13. Dan
    Posted March 18, 2014 at 9:48 am | Permalink

    There will never be a final nail in that coffin. No amount of scientific evidence will change the minds of people that believe the Bible is a text book.

  14. Pocket Beaver
    Posted March 18, 2014 at 9:59 am | Permalink

    Dan’s right. In fact, studies have shown that when people are presented with evidence that contradicts their beliefs it just reinforces those beliefs. Arguing with true believers, whether they are religious or atheist, is pointless.

  15. Posted March 18, 2014 at 9:59 am | Permalink

    I think that people working in the scientific field are qualified to answer the question of how old the earth is.

  16. EOS
    Posted March 18, 2014 at 10:08 am | Permalink

    This is not a nail in the coffin. Science and Christianity are not incompatible. The Big Bang is consistent with the Biblical account of creation. Science is limited. It cannot explain how matter came into being, merely that it exploded , albeit very quickly, at some point in time. Science can’t even explain what force caused the explosion.

  17. EOS
    Posted March 18, 2014 at 10:13 am | Permalink

    If you had even a rudimentary understanding of science you would realize that this discovery doesn’t contradict Christian beliefs at all.

  18. EOS
    Posted March 18, 2014 at 10:15 am | Permalink


    What scientific evidence “proves” the age of the earth?

  19. Dan
    Posted March 18, 2014 at 10:22 am | Permalink

    thats not completely true.

    there have been observations of virtual particles that pop into and out of existence all the time, at quantum scales. They can produce mass from essentially nothing.

    This new discovery actually suggests that because there is this “vacuum” in space outside of our observable universe, that there is essentially an infinite amount of these virtual particles. And they could be producing “big bangs” in adjacent universes all the time.

  20. anonymous
    Posted March 18, 2014 at 10:23 am | Permalink

    I happen to agree that there could be both a creator and a big bang. What I don’t agree with you on, EOS, is the ridiculous notion that the earth is 6,000 years old, created in one week’s time, and populated with fully formed humans at the outset. That’s nonsense, and it’s no surprise that people are abandoning religion in droves.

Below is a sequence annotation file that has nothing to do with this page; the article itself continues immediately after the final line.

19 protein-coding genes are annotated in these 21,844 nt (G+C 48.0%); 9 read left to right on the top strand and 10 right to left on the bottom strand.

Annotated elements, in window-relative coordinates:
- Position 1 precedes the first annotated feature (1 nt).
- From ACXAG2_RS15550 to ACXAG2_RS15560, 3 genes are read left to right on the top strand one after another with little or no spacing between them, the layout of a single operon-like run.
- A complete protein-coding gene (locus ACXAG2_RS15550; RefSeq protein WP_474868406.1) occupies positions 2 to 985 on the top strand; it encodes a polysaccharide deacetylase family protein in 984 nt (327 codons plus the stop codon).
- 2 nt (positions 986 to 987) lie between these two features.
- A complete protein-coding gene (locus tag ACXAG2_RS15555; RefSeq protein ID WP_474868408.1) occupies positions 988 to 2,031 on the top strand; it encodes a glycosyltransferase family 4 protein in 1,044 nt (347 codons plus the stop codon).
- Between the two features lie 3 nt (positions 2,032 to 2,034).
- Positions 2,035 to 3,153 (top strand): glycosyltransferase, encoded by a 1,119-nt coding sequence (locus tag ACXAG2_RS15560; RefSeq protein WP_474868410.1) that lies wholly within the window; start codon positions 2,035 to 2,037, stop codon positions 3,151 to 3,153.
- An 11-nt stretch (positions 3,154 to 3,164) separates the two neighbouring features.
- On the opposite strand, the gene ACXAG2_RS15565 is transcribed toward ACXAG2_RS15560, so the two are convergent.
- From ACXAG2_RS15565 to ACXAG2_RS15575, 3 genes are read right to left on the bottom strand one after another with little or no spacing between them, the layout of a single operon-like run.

Also, I prefer Hump a Postdoc Day.

  21. EOS
    Posted March 18, 2014 at 10:40 am | Permalink

    Really? An omnipotent God is unbelieveable, yet you choose to believe that virtual particles pop in and out of existence, and at one point, so much mass was created from nothing that a huge explosion occurred to create the universe. Later, chemicals in the primordial soup self assembled into membrane bound cells that contained about 400 genes of an average size of 10,000 bases, in highly specified sequences, in order for the first life form to come into existence. I don’t have enough faith to be an atheist.

  22. Dan
    Posted March 18, 2014 at 11:06 am | Permalink

    It’s science

  23. EOS
    Posted March 18, 2014 at 11:07 am | Permalink

    No. It’s an untestable hypothesis.

  24. Dan
    Posted March 18, 2014 at 12:00 pm | Permalink

    the hypothesis of “virtual particles” has been tested and proven to exist, and that they can and do lend mass to other particles.

    I think if you opened up to the idea that the universe is almost 14 billion years old, and there is almost infinite possibilities of particle interactions, that it would not seem such a crazy hypothesis.

    you should check out Cosmos

  25. Posted March 18, 2014 at 12:01 pm | Permalink

    EOS works in the scientific field.

  26. Thom Elliott
    Posted March 18, 2014 at 12:32 pm | Permalink

    The epistemology of science doesn’t require “proof” in the sense you are using it, you can never ‘know ‘ something is true scientifically, but more or less likely in a spread of probability. The probability of the hypothesis given the observation, and its likelihoods. The likelihood of a bronze age existential heuristic written by semetic mystics is able to better cash out geology than the contemporary study of geology does isn’t zero, it is just vanishingly small. Of course this conversation is nearly gibberish, but at the very least the manhandling of the word ‘nothingness’ is terrible, particularly phrases like “essentially nothing”, like there was something next-to nothing. Nothingness never Is other than what secretes from the finitude of the human being.

  27. Frog Bottom
    Posted March 18, 2014 at 12:47 pm | Permalink

    Someone should go to Kirk Cameron’s door and tell him that he was right, and that the Bible has been proven to be factually accurate.

  28. Posted March 18, 2014 at 12:52 pm | Permalink

    Useful reading:

  29. EOS
    Posted March 18, 2014 at 12:59 pm | Permalink

    “the hypothesis of “virtual particles” has been tested and proven to exist, and that they can and do lend mass to other particles.”

    Agreed. But to extrapolate from their existence that they are sufficient to account for an explosion that created the universe and all subsequent life forms is wildly speculative.

    I’ve seen Cosmos. Carl Sagan said we are all stardust.

    God said that he knows us all by name, He knit us in our Mother’s womb, that we were created for a purpose, and this world is not our home.